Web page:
** Previously recorded by Phyllis Schlafly // February 2013 **
As budget cuts hit many high schools and Title IX regulations hit many colleges, this is a good time to recognize the essential role that sports play in building the character of young men. Ronald Reagan played guard on his college football team, earning a letter for three years. Reagan thrived at other sports in college, too, including track and swimming. Through perseverance and hard work, he became his college’s best swimmer, and even coached his team for his final two years.
The adversity in sports that Reagan faced and overcame as an athlete prepared him well for dealing with liberals in Washington, DC and with the Communist Soviet Union during the Cold War. Other presidents who played college football include Richard Nixon and Gerald Ford, who was the most valuable player on his national champion University of Michigan team.
Another sport, safer and less expensive than football, and perhaps even better at building character in young men, is wrestling. A fourth of our Presidents, including the finest, competed as wrestlers while growing up. Three out of the four men carved on Mount Rushmore were wrestlers, George Washington, Abraham Lincoln, and Teddy Roosevelt. Other wrestlers who became President were Calvin Coolidge, Dwight Eisenhower, William Howard Taft, Ulysses S. Grant, and Andrew Jackson.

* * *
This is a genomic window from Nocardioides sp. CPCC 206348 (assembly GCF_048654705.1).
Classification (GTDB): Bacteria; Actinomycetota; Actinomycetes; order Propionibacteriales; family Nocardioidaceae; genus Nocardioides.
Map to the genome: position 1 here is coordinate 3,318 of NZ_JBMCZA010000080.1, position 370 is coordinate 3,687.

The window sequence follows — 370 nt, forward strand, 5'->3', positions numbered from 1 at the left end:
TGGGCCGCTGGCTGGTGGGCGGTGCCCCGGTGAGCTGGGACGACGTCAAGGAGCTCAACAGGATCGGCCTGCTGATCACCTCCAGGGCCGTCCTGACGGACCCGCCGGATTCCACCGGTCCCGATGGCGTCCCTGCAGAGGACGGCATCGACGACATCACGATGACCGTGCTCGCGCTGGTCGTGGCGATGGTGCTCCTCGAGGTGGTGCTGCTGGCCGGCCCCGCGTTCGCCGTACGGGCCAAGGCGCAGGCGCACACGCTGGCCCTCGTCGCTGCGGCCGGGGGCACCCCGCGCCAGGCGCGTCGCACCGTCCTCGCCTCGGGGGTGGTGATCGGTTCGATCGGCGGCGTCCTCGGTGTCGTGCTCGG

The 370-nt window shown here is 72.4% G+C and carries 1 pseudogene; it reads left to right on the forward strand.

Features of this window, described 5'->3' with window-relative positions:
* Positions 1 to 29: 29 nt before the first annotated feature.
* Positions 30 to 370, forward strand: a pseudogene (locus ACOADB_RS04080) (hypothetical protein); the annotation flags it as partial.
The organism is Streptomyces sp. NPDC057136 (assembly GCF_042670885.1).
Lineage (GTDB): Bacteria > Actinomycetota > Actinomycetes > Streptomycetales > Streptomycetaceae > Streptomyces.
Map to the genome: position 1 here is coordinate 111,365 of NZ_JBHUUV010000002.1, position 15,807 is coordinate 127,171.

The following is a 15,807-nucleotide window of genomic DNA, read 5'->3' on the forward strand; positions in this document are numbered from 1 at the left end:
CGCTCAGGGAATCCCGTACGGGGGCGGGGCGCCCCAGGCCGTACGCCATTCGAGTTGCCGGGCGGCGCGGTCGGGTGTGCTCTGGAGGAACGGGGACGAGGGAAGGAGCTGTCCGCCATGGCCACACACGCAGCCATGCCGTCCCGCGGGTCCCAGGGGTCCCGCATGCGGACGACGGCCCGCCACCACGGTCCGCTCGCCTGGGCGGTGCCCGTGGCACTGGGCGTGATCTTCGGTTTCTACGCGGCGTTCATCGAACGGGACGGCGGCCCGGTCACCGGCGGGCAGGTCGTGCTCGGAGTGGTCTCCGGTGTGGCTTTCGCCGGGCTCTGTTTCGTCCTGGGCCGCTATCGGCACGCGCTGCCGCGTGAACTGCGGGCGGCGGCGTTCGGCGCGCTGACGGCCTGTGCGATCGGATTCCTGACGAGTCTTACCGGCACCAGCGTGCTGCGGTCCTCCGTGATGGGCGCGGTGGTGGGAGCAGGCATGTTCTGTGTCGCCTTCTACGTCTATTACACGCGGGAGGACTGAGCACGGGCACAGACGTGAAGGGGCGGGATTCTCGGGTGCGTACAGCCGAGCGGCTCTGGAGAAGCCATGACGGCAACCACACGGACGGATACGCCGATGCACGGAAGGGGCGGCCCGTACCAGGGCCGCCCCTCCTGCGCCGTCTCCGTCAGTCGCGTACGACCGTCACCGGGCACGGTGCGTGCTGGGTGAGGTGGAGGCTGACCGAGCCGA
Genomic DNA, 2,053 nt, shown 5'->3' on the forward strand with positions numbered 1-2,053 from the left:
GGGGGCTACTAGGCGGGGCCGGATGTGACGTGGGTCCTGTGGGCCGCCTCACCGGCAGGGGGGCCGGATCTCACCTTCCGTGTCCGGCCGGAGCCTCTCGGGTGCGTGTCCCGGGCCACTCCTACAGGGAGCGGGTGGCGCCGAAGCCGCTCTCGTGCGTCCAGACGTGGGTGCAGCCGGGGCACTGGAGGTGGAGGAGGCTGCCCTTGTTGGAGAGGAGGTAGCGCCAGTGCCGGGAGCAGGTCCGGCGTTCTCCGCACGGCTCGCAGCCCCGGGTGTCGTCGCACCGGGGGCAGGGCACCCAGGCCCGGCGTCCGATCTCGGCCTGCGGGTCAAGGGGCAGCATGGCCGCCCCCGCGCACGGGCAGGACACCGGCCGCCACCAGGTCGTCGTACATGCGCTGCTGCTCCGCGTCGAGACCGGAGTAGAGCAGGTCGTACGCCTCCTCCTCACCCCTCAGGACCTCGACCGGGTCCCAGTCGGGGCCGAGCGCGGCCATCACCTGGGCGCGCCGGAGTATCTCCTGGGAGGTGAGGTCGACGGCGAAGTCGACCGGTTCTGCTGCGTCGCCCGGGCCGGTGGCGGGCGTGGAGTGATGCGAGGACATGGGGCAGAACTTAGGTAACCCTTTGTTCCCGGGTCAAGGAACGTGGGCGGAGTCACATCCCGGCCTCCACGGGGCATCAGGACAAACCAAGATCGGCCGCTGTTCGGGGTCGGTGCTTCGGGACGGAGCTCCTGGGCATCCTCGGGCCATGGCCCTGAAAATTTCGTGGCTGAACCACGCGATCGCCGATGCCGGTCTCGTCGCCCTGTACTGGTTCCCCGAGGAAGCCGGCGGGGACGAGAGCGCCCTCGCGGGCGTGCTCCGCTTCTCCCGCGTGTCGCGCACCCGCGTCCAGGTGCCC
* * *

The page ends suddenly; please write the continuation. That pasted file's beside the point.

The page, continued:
The feminists do not like the masculine sports such as football and wrestling. They have forced colleges to eliminate hundreds of wrestling programs by applying a feminist interpretation of Title IX to compel schools to terminate wrestling. Wrestling and football school programs are essential to developing leadership and character for our nation. It’s up to parents to stop the liberals and feminists from taking these athletic opportunities away from young men.